Wednesday, January 16, 2008

Beer from the Communist World.

Marx would have been proud.

Hoppy brews from the world's few remaining socialist states triumph victoriously over their decadent imperialist capitalist equivalents.

In this part of the world, my favourite beer is far and away the delicious Tsingtao. Hailing from the Chinese town of the same name, a former German treaty port on China's northeast coast, China's number one beer is fruity, floral, fresh, and tastes as if it was made with water from a pristine Chinese mountain spring.

I first tasted Tsingtao in January 2001, in Guangzhou, on a daytrip over the border from Hong Kong. Then, it came in an authentically communist format: a poor-quality large green bottle and a badly printed, toilet-tissue thin label. More recently, I had a few last night at my local Thai restaurant. The packaging is markedly more sophisticated, the label redesigned and printed perfectly: but the taste is still the same.

My second favourite hails from the People's Democratic Republic of Laos: Obviously, Beer Lao. I have had several happy nights by the Mekong in Vientiane, gazing smugly over the river at Thailand and pitying the poor saps who had to make do with Beer Chang and Leo.

But now, in an uncharacteristic display of cross-border cooperation, Beer Lao is now widely available in Thailand. Its sharp, hoppy, almost-too-strong-but-not taste is perfect for lazy Saturday afternoons, or sitting outside in the baking Thai evening heat. And the recent discovery of Beer Lao Dark has added yet more appeal to the brand. Beer Lao Dark is almost English in texture, a kind of Newcastle Brown Ale with a much more fresh, natural, mineral, refreshing taste. Wherever I see it, I find it very difficult to resist ordering it immediately.

Number three is not so much a brand as an institution: Bia Hoi in Vietnam. Bia Hoi - literally, fresh beer - is found in hundreds of places throughout Hanoi and its surrounds. Delivered daily in unbranded vats to downmarket coffee shops and fluorescent-lit restaurants throughout the North Vietnamese citadel, Bia Hoi - frothy, fragrant, fresh - is shockingly good: with a taste not unlike Belgium's Hoegaarden, but better.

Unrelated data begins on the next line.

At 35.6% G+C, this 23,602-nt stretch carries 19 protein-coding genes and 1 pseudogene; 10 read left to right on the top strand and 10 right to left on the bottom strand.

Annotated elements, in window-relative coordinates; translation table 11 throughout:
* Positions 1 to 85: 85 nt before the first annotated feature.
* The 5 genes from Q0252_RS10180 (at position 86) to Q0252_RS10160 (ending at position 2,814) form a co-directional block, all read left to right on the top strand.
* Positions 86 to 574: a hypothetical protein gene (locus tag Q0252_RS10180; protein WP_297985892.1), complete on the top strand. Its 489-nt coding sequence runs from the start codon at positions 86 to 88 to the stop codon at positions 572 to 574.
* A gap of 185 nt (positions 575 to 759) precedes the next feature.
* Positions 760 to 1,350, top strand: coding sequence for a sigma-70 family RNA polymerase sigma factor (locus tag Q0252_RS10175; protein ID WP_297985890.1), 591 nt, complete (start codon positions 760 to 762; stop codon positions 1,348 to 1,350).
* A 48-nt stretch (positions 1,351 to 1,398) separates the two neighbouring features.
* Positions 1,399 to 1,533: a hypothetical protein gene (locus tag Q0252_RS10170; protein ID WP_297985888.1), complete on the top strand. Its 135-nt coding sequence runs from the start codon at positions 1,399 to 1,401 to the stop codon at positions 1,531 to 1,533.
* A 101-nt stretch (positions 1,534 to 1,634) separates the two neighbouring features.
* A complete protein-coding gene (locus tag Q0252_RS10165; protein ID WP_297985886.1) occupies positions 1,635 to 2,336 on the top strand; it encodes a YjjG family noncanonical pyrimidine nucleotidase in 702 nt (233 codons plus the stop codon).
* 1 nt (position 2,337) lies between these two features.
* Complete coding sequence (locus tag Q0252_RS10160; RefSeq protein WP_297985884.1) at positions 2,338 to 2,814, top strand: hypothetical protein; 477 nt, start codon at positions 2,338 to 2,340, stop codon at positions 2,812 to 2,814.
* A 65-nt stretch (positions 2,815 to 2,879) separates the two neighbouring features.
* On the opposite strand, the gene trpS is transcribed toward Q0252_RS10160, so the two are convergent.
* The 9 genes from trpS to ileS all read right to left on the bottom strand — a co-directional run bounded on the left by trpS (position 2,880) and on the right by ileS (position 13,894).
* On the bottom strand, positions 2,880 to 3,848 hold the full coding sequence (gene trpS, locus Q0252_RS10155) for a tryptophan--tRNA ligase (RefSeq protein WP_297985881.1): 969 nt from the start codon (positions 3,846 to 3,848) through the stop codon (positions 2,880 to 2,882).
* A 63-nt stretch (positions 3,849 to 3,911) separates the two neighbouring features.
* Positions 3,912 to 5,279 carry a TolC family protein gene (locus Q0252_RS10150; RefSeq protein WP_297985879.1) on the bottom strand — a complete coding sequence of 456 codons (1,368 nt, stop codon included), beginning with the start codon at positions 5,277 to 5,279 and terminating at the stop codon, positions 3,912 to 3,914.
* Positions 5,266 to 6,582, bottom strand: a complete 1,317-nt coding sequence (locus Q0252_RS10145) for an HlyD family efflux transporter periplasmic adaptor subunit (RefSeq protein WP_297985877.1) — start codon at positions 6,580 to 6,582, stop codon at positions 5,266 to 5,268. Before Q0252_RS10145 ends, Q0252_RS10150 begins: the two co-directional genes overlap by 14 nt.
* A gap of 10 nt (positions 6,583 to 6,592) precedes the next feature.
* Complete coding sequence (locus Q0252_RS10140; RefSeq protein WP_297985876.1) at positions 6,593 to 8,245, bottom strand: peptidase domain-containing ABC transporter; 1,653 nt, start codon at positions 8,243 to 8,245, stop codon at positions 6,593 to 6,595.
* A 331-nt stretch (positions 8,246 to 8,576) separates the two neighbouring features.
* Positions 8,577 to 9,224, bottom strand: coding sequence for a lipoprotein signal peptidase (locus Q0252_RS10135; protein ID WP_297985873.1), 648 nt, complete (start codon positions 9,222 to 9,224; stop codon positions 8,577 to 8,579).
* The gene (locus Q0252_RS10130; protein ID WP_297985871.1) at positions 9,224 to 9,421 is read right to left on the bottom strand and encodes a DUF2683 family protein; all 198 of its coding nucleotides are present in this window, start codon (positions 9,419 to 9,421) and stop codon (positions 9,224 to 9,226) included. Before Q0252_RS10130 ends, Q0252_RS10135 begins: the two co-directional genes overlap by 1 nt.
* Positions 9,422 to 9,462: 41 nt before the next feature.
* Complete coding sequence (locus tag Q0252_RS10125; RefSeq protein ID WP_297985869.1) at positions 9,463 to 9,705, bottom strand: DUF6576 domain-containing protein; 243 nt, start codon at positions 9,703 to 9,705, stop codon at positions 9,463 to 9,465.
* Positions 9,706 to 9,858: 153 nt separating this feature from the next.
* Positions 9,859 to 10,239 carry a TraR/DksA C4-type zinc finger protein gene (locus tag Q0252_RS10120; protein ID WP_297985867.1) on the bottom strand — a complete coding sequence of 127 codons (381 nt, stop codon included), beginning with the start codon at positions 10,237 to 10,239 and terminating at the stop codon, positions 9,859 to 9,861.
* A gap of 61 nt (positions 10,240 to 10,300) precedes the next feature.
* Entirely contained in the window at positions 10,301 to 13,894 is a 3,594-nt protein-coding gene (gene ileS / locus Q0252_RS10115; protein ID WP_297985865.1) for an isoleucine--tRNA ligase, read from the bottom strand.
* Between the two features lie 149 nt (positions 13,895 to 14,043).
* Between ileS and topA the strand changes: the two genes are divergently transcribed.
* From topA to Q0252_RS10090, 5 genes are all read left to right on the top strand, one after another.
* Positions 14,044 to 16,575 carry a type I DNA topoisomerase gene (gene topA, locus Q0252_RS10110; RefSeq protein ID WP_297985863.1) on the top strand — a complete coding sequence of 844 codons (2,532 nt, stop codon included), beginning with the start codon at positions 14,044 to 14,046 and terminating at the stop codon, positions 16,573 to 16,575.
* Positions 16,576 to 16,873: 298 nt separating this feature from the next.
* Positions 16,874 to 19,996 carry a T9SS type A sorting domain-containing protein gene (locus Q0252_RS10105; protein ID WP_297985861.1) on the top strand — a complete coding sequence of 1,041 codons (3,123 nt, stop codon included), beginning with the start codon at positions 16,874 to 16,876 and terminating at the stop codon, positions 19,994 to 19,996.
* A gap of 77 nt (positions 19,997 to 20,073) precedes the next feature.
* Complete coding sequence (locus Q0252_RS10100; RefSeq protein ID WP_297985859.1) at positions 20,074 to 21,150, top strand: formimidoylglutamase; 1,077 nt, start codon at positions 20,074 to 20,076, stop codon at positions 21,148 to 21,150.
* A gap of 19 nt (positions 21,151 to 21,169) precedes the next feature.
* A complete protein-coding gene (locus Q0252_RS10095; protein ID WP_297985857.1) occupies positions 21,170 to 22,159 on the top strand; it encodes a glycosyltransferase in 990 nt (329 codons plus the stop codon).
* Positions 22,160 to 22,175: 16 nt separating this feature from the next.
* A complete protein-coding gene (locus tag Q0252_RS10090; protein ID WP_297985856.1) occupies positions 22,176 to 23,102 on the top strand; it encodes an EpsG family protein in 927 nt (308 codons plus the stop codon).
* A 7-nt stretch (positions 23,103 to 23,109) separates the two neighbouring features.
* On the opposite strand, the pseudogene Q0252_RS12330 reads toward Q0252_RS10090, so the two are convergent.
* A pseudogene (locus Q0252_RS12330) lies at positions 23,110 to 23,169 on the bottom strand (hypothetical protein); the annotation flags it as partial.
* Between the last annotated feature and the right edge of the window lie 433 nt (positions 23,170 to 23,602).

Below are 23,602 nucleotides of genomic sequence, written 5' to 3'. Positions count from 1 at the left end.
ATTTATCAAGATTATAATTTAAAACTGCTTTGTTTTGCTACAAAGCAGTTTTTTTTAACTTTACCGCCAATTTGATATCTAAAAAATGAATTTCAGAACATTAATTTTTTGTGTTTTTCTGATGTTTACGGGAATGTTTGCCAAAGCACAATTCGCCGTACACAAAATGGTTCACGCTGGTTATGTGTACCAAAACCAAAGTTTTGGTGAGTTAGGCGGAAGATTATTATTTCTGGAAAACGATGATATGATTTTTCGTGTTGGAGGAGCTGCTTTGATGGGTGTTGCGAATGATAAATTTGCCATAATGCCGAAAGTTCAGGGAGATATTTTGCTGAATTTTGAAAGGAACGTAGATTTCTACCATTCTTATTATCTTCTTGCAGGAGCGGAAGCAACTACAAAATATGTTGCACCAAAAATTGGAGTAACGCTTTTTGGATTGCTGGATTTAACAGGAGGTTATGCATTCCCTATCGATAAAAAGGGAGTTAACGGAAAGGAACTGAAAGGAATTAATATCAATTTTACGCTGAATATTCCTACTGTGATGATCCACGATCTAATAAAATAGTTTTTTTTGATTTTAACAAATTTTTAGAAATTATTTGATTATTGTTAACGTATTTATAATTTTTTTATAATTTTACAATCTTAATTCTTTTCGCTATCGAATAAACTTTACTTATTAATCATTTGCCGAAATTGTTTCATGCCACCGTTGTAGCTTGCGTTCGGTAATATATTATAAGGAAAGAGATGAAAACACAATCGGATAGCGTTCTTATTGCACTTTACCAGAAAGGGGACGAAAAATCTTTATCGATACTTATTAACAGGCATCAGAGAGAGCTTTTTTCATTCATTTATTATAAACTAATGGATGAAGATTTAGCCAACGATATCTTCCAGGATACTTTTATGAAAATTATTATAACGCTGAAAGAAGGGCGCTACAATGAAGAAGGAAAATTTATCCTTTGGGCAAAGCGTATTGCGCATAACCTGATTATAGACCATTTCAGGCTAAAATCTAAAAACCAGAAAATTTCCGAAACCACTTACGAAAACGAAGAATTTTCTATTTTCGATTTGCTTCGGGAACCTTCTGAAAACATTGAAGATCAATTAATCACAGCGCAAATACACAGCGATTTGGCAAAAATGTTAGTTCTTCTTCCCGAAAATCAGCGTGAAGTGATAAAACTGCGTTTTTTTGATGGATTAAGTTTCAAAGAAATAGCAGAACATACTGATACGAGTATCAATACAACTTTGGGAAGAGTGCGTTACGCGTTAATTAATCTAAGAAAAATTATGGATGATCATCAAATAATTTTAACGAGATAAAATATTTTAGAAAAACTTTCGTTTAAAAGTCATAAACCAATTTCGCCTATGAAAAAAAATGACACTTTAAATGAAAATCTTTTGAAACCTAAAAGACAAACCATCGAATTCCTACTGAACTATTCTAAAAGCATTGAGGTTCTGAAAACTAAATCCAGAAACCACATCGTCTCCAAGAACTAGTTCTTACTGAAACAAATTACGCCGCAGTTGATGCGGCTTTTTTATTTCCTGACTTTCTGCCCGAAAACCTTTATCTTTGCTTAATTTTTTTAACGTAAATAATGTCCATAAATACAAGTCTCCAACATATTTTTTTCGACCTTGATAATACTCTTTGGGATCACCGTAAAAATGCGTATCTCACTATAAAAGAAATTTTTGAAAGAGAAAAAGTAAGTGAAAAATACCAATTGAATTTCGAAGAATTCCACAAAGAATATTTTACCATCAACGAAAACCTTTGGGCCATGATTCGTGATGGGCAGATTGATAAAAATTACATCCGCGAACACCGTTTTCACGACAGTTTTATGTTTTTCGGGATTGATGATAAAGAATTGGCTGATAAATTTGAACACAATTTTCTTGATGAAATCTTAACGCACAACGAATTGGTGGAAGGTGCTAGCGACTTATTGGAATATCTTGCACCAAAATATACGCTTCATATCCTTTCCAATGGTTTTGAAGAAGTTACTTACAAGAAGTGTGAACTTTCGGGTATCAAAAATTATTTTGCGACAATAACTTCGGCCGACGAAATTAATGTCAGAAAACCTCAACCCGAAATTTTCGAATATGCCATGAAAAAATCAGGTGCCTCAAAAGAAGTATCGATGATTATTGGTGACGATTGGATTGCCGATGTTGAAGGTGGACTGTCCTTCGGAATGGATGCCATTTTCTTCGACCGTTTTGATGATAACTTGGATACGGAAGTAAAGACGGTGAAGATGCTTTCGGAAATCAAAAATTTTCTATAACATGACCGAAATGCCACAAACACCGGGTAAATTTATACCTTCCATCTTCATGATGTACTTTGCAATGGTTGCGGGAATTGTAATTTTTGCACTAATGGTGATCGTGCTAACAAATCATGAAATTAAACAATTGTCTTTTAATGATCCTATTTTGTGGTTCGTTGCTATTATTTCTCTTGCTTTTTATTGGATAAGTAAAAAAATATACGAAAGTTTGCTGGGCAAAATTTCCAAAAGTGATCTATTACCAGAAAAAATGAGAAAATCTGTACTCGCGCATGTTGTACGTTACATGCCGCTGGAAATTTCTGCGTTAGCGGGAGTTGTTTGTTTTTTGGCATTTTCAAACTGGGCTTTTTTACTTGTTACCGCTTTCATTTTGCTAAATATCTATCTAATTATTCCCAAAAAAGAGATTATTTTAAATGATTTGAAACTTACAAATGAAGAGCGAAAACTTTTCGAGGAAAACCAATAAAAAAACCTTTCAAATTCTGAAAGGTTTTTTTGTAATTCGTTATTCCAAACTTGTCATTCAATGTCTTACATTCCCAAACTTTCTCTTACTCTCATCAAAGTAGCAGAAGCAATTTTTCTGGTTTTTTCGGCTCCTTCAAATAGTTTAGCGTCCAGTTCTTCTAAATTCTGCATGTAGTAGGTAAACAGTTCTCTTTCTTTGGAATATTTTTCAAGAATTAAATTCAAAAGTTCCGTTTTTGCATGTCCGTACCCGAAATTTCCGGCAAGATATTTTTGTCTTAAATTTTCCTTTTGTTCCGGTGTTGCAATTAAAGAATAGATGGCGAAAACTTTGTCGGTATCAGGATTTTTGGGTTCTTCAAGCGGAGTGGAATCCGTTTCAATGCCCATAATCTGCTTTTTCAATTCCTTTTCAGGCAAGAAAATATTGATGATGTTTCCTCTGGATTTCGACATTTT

Viva La Revolucion.

Monday, January 14, 2008

11.

The little soi leading off Sukhumvit Soi 11 is developing into a
decent destination. Tapas Cafe, The Pickled Liver, Charlie Brown's,
Soi 11, the legendary Cheap Charlie's... I'm not suggesting it's
particularly sophisticated, but it's pleasant enough. And now - in
what I'm absolutely sure is a first for car-obsessed Bangkok - the
whole soi has been pedestrianised.
It means you can now have your patatas bravas without the added diesel
fumes from the idling pickup truck two metres from your plate.

Thailand is good at stunning individual efforts oblivious to their
surroundings: great restaurants surrounded by slums; secluded world
famous hotels with their backs to som tam-infested beaches. So this
apparently collective effort from the tenants of Soi 11 is rare. Who
knows? It could develop into the Thai version of Lan Kwai Fong. Perhaps.

Phuket aesthetic.

Phuket needs an art director.

Away from the west coast beaches - which are, for the most part, lovely; even Patong has it charm - the place has fallen victim to the same syndrome that afflicts almost all Thai resorts from Koh Chang to Samet to varying degrees: a peculiarly Thai version of downmarketness.

Driving from Sarasin Bridge to Kata Noi, completing our last leg on the Bangkok-Phuket drive, we were assailed by tyre shops, cheap red-lit karaoke bars, post-apocalyptic noodle stalls and the general detritus common to all parts of Thailand where large numbers of Thais have relocated in order to make a better living out of the tourist trade.

It's a pity that the whole place doesn't look like the Amanpuri. It could, quite easily, if the authorities had more taste.

What the place needs is a Tourism Dictator. A sort of Lee Kuan Yew of paradise. Someone who has a vision of how the place should look and the guts to carry it through. I'm thinking that the place should be planned as one large tourism resort: where certain zones are for guests, and other zones are for staff quarters. Just like an ordinary hotel, but on an islandwide scale.

The West Coast could be reserved for tourism. East of the main road connecting the Sarasin Bridge with everything else, pleasant HDB-style housing (1950s HDB, not the monstrosities that were built after the glorious initial period) could be erected.

Road verges could be designed and maintained by the Amanpuri.

I don't see why not. Hawaii and Singapore have great tropical vegetation programmes. No reason why Phuket, more blessed by geography than either of those two places, couldn't do the same.